Label / Cat. No: Karma Records KZ1002LS
First Released: 1979
What The Album Blurb Says...
Here, at last, is the long awaited first album by Shropshire’s ‘Mr Entertainment’ Tony Best – and if you are reading this wondering whether or not to buy one, read no more. Buy it now! You won’t be disappointed.
Including as it does 14 of the songs for which he gets the most requests, all the songs are favourites ranging from old country music standards to recent chart hits for Larry Gatlin and Kenny Rogers. Add a few of Don Williams’ most popular songs, a couple of the best loved country gospel numbers and a fine version of the Bee Gees’ hit ‘Words’, and you have the recipe for a great album that will be eagerly snapped up by Tony Best’s many fans.
And you can count me as one of his biggest fans. Like many professional acts who travel all over Britain singing country music, I first met Tony when we appeared together a few years ago at a show in the small Shropshire village of Minsterley. I took an immediate liking to the warm, friendly personality of the man described as “22 stones of entertainment” – and what better description!
He was born in South Wales, entered the Forces straight from school, and served in the R.A.F. for twelve years, during which time he entertained in such places as Germany, Cyprus, Aden and the Persian Gulf. On leaving the service, Tony spent some time playing in groups, appearing in many different parts of the country. But it is since he came to live in the thriving Shropshire town of Shrewsbury that he has established himself as one of the most talented all-round entertainers in the business.
As a comedian, he will soon have you rocking with laughter – he was recently voted the winner of an award as ‘Comedian of the Year’ by Staffordshire and Cheshire Clubland; an excellent compere for any kind of show with the ability to get an audience with him from the first minute he walks on stage; a talented musician, usually playing accordion to back his own fine singing voice, and the versatility to entertain any type of audience, from a chidren’s party to a rugby club stag night.
This then is a brief look at the big man with the big talent, who is destined to be one of the big names in all-round entertainment, Tony Best. I am proud to have been asked by Tony to write these few words, and proud to know him as a friend.
Good Luck in everything you do, Tony, and here’s to continued success.
What I Say
Oh what a fantastic find this is for so many reasons. I’ve mentioned before that I have a strict rule when choosing albums for review, and that is that I go by cover alone. I don’t allow anything to get in the way of that snap decision, not even reading the sleeve notes. So imagine my excitement when I found I’d got an album by a local artist, Shropshire being only 7 miles from my front door.
I can’t think of any other famous people from Shropshire except Percy Thrower, so history wasn’t really on Tony’s side in terms of heritage. After all, I’ve been to Minsterley village hall, and it’s really not the most auspicious of venues in which to be discovered.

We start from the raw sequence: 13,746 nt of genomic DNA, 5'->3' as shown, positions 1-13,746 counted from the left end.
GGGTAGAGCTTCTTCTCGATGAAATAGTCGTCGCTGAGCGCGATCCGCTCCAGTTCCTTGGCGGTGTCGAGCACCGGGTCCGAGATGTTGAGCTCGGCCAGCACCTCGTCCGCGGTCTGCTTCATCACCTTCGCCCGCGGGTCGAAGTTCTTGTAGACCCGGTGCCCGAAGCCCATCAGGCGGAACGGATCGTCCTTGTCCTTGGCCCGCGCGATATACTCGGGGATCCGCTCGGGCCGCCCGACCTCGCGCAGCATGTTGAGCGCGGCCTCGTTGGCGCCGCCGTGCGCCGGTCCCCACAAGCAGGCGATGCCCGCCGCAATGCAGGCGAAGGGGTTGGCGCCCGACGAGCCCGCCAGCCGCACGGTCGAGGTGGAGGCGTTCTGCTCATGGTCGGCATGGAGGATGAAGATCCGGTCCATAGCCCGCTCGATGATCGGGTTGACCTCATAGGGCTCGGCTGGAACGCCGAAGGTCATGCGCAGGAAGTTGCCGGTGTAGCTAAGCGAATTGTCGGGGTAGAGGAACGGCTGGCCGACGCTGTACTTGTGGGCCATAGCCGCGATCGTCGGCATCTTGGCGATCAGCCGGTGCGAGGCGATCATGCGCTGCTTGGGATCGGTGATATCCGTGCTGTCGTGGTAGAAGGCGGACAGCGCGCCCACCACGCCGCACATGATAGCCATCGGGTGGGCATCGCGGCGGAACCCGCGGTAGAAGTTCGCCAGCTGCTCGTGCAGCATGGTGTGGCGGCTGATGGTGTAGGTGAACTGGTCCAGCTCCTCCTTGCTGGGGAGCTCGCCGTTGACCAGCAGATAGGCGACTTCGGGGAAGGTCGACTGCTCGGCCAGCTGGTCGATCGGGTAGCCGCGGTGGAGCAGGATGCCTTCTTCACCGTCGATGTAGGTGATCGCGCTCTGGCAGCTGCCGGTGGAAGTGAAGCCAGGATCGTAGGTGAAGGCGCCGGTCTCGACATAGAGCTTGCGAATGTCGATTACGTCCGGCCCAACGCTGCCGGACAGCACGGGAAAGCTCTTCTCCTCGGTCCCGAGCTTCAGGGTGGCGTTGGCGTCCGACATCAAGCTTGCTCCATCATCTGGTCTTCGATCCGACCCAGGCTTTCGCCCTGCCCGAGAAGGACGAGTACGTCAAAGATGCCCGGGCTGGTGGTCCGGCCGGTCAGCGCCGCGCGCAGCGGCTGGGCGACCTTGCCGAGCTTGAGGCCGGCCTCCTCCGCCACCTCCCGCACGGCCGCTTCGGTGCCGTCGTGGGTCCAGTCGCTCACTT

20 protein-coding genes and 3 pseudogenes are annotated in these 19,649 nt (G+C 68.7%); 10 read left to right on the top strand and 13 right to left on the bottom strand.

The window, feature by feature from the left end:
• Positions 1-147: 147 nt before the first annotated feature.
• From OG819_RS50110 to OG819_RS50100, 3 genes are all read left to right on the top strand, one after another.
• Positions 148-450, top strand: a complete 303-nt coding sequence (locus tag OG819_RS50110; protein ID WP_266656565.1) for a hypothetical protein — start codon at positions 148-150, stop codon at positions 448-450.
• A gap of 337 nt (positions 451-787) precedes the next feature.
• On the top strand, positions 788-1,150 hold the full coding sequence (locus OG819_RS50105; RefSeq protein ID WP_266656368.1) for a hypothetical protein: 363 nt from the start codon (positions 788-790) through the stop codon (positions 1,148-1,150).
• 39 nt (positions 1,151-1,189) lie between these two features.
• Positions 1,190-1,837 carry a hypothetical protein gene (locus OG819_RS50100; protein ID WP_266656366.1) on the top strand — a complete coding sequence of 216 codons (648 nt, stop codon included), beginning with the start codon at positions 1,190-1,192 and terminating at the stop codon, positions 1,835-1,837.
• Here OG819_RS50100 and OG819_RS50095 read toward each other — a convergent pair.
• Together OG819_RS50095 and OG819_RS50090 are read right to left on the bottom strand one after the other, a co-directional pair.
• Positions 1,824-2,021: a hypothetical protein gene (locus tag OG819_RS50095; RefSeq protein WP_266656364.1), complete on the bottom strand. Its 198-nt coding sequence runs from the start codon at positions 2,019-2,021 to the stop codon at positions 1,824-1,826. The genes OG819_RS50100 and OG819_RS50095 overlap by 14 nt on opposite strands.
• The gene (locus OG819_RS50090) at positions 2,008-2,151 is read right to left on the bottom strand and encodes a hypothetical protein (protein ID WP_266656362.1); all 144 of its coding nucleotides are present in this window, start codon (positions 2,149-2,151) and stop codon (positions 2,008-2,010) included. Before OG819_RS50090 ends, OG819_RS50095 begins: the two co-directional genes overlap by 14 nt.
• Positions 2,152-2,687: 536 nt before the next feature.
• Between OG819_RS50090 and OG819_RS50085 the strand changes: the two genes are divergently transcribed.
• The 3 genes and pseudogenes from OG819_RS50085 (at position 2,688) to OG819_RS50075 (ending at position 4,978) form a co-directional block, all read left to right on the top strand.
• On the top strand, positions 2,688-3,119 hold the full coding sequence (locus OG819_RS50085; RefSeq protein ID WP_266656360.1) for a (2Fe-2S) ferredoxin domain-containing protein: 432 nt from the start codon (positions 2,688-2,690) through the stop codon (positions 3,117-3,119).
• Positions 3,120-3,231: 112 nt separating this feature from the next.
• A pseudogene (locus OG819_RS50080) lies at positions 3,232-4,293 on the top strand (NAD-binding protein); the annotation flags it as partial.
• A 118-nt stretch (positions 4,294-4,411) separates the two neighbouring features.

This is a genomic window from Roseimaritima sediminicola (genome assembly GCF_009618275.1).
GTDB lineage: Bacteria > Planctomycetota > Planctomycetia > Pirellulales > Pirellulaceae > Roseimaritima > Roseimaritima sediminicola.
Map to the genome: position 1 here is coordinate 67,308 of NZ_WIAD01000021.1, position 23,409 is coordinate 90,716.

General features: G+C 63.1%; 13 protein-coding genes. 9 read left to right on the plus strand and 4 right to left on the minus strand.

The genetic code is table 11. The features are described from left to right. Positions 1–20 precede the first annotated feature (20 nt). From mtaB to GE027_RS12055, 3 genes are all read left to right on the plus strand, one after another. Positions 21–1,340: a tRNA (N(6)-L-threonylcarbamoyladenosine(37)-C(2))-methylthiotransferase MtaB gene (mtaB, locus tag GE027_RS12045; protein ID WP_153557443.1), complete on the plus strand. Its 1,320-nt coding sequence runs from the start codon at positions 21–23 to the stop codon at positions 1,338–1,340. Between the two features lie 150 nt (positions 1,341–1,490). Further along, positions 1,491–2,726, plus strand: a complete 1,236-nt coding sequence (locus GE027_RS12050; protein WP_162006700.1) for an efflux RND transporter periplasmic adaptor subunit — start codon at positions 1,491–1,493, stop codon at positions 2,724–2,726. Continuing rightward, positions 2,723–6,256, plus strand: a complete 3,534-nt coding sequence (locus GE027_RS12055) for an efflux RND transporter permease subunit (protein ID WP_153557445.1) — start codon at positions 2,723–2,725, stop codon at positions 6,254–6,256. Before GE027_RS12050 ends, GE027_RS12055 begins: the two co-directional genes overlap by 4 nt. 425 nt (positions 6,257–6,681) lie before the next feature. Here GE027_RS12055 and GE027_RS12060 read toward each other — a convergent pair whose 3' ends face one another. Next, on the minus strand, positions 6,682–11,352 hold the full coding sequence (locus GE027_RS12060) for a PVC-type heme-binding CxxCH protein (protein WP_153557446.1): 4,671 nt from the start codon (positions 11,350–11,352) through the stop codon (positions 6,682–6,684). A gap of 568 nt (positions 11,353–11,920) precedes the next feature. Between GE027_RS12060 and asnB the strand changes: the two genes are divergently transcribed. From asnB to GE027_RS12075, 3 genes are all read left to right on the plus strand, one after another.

The cover shows our Tony in a leather bomber jacket, looking for all the world like Arthur Scargill’s cheeky younger brother, his warm, avuncular face oozing reassurance. This is a man you can trust to deliver the goods. On the back of the album we get a full body shot of Tony standing next to an ornamental chair - relaxed pose, one hand on the back of the chair, the other tucked into his trouser pocket. His blue suit is buttoned up, but the lack of tie shows his devil-may-care attitude. The album is also autographed to ‘June & Jim’, who have clearly treasured this album since 1979, as it’s in mint condition.
My favourite aspect of this album is that the title and artist rhyme – Tony Best – By Request. I think that albums would be a lot more interesting in general if artists took more effort to rhyme their name with the album title. Who wouldn’t want to buy ‘On The Cover of Vogue’ by Kylie Minogue? Or ‘Playing With Dave In The Park’ by Orchestral Manoeuvres In The Dark. At the very least, you now have a game to while away long hours with the family over Christmas. Consider that my gift to you. You’re welcome.
I have doubts as to whether anyone would bill themselves these days as ’22 Stones of Entertainment’. It probably contravenes some kind of hate crime law, but this album hails from less enlightened times, and Tony’s size defines the man. Which makes it all the more surprising to find that he has quite a high register, coping admirably with the Bee Gees classic ‘Words’, and hitting a worryingly high final note on ‘I Don’t Want To Cry’.
Tony’s strengths are without doubt the country tunes. This whole work is dripping in country, whereby even the more rockin’ numbers have the benefit of steel guitars draped all over them (played, I might add, by the gloriously named ‘Slim Pickens’). This is a man who takes his Country Music seriously – and boy does he take it seriously (but of that more later….) His voice isn’t as bombastic as you might expect, though clearly a history of working the clubs comes through in some of the dramatics that his vocal melodies display. There’s a fragility in most of the songs here, but give him a standard like ‘The Old Rugged Cross’, and he turns in a polished and professional performance.
What we have here is a product of its times. It’s country music in the traditional mould. It’s not going to break down any barriers. But if you like your Country Music sung by a Welshman in Shropshire with a mid-Atlantic twang, then Tony really is your Best option.
1. San Antonio Rose
2. You’re My Best Friend
4. One Day At A Time
5. I Don’t Want To Cry
6. Turn Out The Light (Love Me Tonight)
7. The Old Rugged Cross
1. Love – Or Something Like It
2. A Legend In My Time
3. Today I Started Loving You Again
5. Some Broken Hearts Never Mend
6. Nobody’s Child
7. China Doll
8.75 out of 10